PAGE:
1 year ago


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PROJECT LOGISTICS site carriageway of the motorway blocked off so that the modules could pass through the tunnel on the opposite side. Once the first stage had been mastered, the cargo was transferred from the road to the water: In Mannheim, the modules were loaded onto a specially chartered barge for transport to Antwerp. Passage to Shanghai Thanks to precise planning, the logistics experts had 72 hours after arrival in Antwerp to prepare the modules for their long journey. They were securely packed for protection against the sea conditions and climatic zones and finally loaded onto the shipping platforms provided, the “flatracks” for oversized goods. “The large seagoing vessels don’t wait, everything had to be ready on time,” explains Thomas Tesfaldet. The sea transport also made exceptional demands on the logistics partners: The modules had to be securely anchored to the flatracks so that remained secure and stable during the long passage. Furthermore, the delicate freight had to be transported under deck in order to protect the interior of the research laboratory as well as possible. Due to the size of the load – one module on a flatrack takes up the space of ten containers – and the widely varying load distribution during the passage, the modules also had to be very clearly marked. That also enabled the quality controls to be carried out transparently. After each stage of the transport, Hermes Germany inspected the freight for possible damage and remedied this, where necessary, in cooperation with local trade partners. For this, M+W in cooperation with Hermes Germany had appointed an external independent Thomas Tesfaldet, project manager at Hermes Germany SCS and responsible for this huge project surveyor, a person who monitored both the loading and unloading of the modules and inspected them for quality and condition. The surveyor constantly documented every movement of the modules and had all the safety-relevant passes necessary to be able to move freely around the terminal premises of the shipping companies in order to carry out his work. Safety and cost-effectiveness formed a perfect symbiosis here. The contact to leading and reliable partners worldwide was a major criterion for the success of the project. While the modules were on their way to the port in Shanghai, preparations for the “last mile” to the construction site were already in full swing. In order to ensure that the very valuable modules could be safely transported to their destination, the project coordinators decided to build a dummy. A model of the largest module 01 Prehaulage: For the first stage of the journey, the modules are lifted onto heavy goods vehicles WORLD OF INDUSTRIES – INTRALOGISTICS & DISTRIBUTION 5/2017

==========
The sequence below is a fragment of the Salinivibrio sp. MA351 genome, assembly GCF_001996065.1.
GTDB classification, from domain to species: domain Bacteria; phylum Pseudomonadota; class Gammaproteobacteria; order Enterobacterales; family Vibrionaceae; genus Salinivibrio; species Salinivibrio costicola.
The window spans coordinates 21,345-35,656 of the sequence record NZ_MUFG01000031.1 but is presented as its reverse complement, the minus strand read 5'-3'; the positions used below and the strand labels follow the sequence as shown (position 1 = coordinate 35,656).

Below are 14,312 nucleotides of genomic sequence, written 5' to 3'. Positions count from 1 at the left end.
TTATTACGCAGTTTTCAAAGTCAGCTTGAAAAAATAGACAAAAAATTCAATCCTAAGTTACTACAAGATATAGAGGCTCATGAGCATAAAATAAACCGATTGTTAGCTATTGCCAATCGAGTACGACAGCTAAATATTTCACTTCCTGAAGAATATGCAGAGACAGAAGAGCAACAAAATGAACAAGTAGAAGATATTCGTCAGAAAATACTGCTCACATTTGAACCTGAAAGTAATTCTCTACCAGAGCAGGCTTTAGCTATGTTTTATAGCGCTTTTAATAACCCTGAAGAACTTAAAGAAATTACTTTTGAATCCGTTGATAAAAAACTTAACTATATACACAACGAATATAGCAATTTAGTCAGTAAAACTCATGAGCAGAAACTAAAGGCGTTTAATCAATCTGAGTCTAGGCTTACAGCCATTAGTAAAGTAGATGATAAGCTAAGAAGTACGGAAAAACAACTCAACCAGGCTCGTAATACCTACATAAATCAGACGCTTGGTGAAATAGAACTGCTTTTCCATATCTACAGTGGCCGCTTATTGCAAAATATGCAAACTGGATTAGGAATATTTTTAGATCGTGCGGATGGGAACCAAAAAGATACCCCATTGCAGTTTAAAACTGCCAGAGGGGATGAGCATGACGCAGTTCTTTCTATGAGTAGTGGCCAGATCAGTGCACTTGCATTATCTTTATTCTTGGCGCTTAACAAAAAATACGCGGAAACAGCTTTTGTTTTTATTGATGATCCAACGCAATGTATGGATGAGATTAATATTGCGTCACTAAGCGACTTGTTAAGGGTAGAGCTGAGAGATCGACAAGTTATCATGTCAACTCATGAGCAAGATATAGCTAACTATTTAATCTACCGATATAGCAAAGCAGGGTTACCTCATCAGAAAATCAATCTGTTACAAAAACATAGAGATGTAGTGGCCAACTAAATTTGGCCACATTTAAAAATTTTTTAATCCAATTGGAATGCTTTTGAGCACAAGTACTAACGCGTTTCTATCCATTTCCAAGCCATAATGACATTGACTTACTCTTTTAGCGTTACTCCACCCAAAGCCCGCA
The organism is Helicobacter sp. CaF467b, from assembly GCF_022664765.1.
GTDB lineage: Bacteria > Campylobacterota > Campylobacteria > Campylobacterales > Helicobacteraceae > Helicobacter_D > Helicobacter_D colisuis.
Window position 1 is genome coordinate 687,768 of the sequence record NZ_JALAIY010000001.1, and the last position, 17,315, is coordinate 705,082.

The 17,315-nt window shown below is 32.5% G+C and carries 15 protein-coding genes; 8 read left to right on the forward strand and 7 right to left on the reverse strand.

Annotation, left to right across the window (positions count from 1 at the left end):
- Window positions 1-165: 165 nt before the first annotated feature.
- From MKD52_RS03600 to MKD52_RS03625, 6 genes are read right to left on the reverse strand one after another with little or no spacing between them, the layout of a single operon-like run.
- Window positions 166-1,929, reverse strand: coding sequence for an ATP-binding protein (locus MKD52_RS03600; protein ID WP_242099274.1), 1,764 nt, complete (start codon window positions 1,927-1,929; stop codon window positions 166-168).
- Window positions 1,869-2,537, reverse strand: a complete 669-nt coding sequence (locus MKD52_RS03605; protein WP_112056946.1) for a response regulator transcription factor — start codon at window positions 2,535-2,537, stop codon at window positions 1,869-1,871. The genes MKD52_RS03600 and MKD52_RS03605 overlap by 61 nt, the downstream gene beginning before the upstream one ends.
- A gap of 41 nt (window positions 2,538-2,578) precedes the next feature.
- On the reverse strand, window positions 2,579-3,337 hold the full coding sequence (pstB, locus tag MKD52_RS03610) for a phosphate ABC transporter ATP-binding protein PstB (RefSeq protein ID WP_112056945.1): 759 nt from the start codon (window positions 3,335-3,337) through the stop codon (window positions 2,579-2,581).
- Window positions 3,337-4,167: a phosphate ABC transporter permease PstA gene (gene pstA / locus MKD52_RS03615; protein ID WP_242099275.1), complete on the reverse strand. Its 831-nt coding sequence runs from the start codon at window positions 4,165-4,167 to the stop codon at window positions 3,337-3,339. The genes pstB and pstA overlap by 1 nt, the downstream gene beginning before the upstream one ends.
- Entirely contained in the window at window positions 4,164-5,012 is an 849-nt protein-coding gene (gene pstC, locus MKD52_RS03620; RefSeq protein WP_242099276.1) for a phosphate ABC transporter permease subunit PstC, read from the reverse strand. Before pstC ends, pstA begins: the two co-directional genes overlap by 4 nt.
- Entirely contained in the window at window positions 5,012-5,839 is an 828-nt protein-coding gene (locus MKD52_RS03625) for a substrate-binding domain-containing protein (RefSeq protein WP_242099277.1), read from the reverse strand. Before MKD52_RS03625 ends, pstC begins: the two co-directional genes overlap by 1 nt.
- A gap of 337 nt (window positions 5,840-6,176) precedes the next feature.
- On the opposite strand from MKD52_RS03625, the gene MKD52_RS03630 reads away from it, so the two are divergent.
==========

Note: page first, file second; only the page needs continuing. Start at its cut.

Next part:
02 Arrival in Antwerp: In the early hours of the morning, the modules are unloaded from the barge and prepared for the passage to Shanghai was built, loaded onto a flatrack and transported along the selected route to the site. This enabled critical sections of the route to be reliably identified and any potential problems to be remedied in good time. This was particularly important in view of the situation in China. “Clocks in China tick differently, and the mentality there is somewhat different from ours,” says Thomas Tesfaldet and adds: “At the toll stations we sometimes had only about an inch (2 cm) of clearance on the left and right. That was important to know in advance for optimum scheduling.” In the right place at the right time The modules were finally escorted to their final destination, the site of the research center in Hangzhou, around 125 miles south-west of Shanghai. The whole delivery process took barely more than 6 months. Construction of the biotechnology center was completed “just in time”. The preparations, from the invitation to tender by the M+W Group through to the delivery of the modules at their destination, took a whole year in total. From the project planning through the loading and crane handling activities, right up to the worldwide handling of the transport, including all the customs formalities – a company can only be successful if it has a strong command of all the classic aspects of project logistics. That means: Meticulous planning and putting the right team together for the job in order to be in the right place at the right time. Photographs: Fotolia, Hermes/Processing VFV Layout 03 Securely sheathed in orange plastic film, the modules now withstand even the climatic zones and the sea conditions that they will face during the several weeks of the sea passage About Hermes Based in Hamburg, Hermes Germany is one of the leading logistics service providers in Germany and a partner to various online shops and multi-channel retailers in Germany and abroad. The company focuses on national and international parcel deliveries as well as processing the upstream flow of goods. Hermes Germany is one of twelve companies that form the internationally operating Hermes Group, which in turn is part of the Otto Group. The range of services provided by the companies operating under the Hermes brand covers the entire value added chain of the trade sector and includes sourcing, quality assurance, transport, fulfillment, parcel delivery services and two-man handling services. In the financial year of 2016, the Hermes Group increased its total turnover to EUR 2,640 million and currently employs 12,618 members of staff. Hermes operates on a global scale and has its own companies in the UK, Russia, Italy and Austria. WORLD OF INDUSTRIES – INTRALOGISTICS & DISTRIBUTION 5/2017


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